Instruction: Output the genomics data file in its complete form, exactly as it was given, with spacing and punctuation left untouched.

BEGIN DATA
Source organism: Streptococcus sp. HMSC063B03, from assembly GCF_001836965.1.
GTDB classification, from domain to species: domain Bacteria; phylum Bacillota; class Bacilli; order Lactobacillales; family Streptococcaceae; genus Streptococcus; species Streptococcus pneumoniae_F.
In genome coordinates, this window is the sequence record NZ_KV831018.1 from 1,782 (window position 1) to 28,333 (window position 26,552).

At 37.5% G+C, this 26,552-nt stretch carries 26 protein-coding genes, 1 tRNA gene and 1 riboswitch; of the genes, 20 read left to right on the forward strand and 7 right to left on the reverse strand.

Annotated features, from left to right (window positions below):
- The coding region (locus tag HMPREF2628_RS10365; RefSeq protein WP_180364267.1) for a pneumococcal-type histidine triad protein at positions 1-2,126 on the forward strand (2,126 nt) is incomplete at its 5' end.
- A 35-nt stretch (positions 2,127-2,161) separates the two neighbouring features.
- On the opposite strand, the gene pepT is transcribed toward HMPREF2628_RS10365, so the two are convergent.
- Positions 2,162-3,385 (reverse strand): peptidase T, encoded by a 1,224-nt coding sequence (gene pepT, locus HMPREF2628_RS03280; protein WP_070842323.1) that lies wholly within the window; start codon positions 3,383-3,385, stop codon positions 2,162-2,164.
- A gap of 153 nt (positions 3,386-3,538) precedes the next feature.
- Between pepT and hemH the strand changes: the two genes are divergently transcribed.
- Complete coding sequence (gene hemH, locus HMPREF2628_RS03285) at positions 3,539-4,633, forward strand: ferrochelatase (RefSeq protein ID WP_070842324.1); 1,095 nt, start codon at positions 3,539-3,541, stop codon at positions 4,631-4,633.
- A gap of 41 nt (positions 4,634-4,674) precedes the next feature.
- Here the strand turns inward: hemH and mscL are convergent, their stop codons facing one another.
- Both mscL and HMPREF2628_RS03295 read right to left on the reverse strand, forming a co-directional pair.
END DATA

Source organism: Streptococcus sp. HMSC063B03, from assembly GCF_001836965.1.
GTDB classification, from domain to species: domain Bacteria; phylum Bacillota; class Bacilli; order Lactobacillales; family Streptococcaceae; genus Streptococcus; species Streptococcus pneumoniae_F.
In genome coordinates, this window is the sequence record NZ_KV831018.1 from 1,782 (window position 1) to 28,333 (window position 26,552).

At 37.5% G+C, this 26,552-nt stretch carries 26 protein-coding genes, 1 tRNA gene and 1 riboswitch; of the genes, 20 read left to right on the forward strand and 7 right to left on the reverse strand.

Annotated features, from left to right (window positions below):
- The coding region (locus tag HMPREF2628_RS10365; RefSeq protein WP_180364267.1) for a pneumococcal-type histidine triad protein at positions 1-2,126 on the forward strand (2,126 nt) is incomplete at its 5' end.
- A 35-nt stretch (positions 2,127-2,161) separates the two neighbouring features.
- On the opposite strand, the gene pepT is transcribed toward HMPREF2628_RS10365, so the two are convergent.
- Positions 2,162-3,385 (reverse strand): peptidase T, encoded by a 1,224-nt coding sequence (gene pepT, locus HMPREF2628_RS03280; protein WP_070842323.1) that lies wholly within the window; start codon positions 3,383-3,385, stop codon positions 2,162-2,164.
- A gap of 153 nt (positions 3,386-3,538) precedes the next feature.
- Between pepT and hemH the strand changes: the two genes are divergently transcribed.
- Complete coding sequence (gene hemH, locus HMPREF2628_RS03285) at positions 3,539-4,633, forward strand: ferrochelatase (RefSeq protein ID WP_070842324.1); 1,095 nt, start codon at positions 3,539-3,541, stop codon at positions 4,631-4,633.
- A gap of 41 nt (positions 4,634-4,674) precedes the next feature.
- Here the strand turns inward: hemH and mscL are convergent, their stop codons facing one another.
- Both mscL and HMPREF2628_RS03295 read right to left on the reverse strand, forming a co-directional pair.